Uptake of proactively offered online and telephone support services targeting multiple health risk behaviors among vocational education students: Process evaluation of a cluster randomized controlled trial

Prince Atorkey, Christine Paul, Billie Bonevski, John Wiggers, Aimee Mitchell, Emma Byrnes, Christophe Lecathelinais, Flora Tzelepis

Research output: Contribution to journalArticlepeer-review

Abstract

Background: A high proportion of vocational education students smoke tobacco, have inadequate nutrition (ie, low fruit and vegetable intake), drink alcohol at risky levels, or are physically inactive. The extent to which vocational education students will sign up for proactively offered online and telephone support services for multiple health risk behaviors is unknown. Objective: The aim of this study is to examine the uptake of proactively offered online and telephone support services for smoking, nutrition, alcohol consumption, and physical activity risk behaviors, individually and in combination, among vocational education students in the Technical and Further Education (TAFE) setting. The characteristics associated with the uptake of online or telephone services for smoking, nutrition, alcohol consumption, and physical activity risk behaviors were also examined. Methods: Vocational education students enrolled in a TAFE class in New South Wales, Australia, which ran for 6 months or more, were recruited to participate in a cluster randomized controlled trial from May 2018 to May 2019. In the intervention arm, participants who did not meet the Australian health guidelines for each of the smoking, nutrition, alcohol consumption, and physical activity risk behaviors were provided electronic feedback and proactively offered online and telephone support services. Uptake of support was measured by whether participants signed up for the online and telephone services they were offered. Results: Vocational education students (N=551; mean age 25.7 years, SD 11.1; 310/551, 56.3% male) were recruited into the intervention arm. Uptake of the proactive offer of either online or telephone services was 14.5% (59/406) for fruit and vegetables, 12.7% (29/228) for physical activity, 6.8% (13/191) for smoking, and 5.5% (18/327) for alcohol use. Uptake of any online or telephone service for at least two health behaviors was 5.8% (22/377). Participants who were employed (odds ratio [OR] 0.10, 95% CI 0.01-0.72) and reported not being anxious (OR 0.11, 95% CI 0.02-0.71) had smaller odds of signing up for online or telephone services for smoking, whereas participants who reported not being depressed had greater odds (OR 10.25, 95% CI 1.30-80.67). Participants who intended to change their physical activity in the next 30 days had greater odds (OR 4.01, 95% CI 1.33-12.07) of signing up for online or telephone services for physical activity. Employed participants had smaller odds (OR 0.18, 95% CI 0.06-0.56) of signing up for support services for at least two behaviors. Conclusions: Although the uptake of proactively offered online and telephone support services is low, these rates appear to be higher than the self-initiated use of some of these services in the general population. Scaling up the proactive offer of online and telephone services may produce beneficial health outcomes.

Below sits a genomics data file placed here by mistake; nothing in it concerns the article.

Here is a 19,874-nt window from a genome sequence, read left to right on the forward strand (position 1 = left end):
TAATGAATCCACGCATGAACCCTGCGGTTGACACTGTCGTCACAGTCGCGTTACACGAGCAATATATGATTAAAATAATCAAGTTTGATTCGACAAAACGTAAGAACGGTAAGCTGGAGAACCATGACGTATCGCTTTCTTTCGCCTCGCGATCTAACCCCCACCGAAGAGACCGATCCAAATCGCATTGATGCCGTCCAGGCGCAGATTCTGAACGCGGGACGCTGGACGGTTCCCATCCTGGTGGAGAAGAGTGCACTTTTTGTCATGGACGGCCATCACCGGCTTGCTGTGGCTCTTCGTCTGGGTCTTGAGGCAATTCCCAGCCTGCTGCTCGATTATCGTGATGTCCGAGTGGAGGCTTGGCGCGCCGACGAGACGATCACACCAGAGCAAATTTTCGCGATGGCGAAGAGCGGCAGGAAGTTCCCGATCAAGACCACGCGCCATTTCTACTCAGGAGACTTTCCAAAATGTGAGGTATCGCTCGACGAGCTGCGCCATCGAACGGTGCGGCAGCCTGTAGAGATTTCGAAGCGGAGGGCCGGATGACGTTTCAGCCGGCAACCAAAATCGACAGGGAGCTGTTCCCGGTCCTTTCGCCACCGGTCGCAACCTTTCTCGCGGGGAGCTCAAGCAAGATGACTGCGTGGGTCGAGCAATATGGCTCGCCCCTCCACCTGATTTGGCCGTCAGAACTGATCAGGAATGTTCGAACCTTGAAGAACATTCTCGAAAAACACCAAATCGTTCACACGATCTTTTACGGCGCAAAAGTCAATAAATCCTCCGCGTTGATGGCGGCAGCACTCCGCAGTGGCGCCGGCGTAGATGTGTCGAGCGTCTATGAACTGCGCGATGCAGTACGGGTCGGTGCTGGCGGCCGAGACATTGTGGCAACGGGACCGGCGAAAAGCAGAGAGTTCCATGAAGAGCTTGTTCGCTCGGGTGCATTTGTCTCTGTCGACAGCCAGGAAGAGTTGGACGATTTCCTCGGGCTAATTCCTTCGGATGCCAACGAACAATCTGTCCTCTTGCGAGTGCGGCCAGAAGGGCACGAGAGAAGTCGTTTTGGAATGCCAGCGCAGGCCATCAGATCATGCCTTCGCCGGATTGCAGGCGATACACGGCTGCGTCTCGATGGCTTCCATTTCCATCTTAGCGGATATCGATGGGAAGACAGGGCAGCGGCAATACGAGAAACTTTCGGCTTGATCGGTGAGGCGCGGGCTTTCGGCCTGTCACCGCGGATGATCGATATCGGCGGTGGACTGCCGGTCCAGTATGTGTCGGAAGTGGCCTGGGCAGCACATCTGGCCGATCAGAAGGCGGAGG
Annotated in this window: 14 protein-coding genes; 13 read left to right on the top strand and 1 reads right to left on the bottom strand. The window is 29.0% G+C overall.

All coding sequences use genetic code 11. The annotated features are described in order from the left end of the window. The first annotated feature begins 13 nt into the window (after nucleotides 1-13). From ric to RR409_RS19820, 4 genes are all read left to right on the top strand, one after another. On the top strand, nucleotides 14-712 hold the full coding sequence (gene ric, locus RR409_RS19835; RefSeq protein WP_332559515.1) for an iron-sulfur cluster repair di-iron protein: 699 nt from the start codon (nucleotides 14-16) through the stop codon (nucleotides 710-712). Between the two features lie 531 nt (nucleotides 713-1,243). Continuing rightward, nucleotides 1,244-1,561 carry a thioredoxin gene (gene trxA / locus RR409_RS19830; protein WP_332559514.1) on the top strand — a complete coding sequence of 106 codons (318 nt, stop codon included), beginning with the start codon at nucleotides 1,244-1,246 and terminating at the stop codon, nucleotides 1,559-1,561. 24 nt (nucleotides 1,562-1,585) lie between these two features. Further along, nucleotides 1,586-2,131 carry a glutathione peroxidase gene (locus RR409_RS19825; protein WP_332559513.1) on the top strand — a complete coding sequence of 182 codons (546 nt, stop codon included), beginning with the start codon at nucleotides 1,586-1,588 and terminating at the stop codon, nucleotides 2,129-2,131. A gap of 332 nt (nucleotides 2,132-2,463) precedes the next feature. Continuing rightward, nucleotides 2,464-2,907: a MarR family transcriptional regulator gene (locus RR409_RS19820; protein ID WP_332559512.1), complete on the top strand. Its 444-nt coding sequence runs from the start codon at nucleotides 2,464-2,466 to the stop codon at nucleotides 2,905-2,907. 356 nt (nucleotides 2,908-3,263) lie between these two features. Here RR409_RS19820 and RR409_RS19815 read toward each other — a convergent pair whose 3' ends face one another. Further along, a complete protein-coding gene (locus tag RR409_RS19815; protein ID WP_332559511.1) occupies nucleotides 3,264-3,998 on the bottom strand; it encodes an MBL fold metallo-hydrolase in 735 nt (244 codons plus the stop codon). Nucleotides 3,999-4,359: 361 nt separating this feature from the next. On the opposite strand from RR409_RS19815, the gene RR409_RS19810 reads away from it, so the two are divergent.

Original languageEnglish
Article numbere19737
Number of pages17
JournalJournal of Medical Internet Research
Volume23
Issue number1
DOIs
Publication statusPublished - Jan 2021
Externally publishedYes

Keywords

  • Multiple health risk behaviors
  • Online support services
  • Proactive offer
  • Telephone support services
  • Uptake
  • Vocational education students

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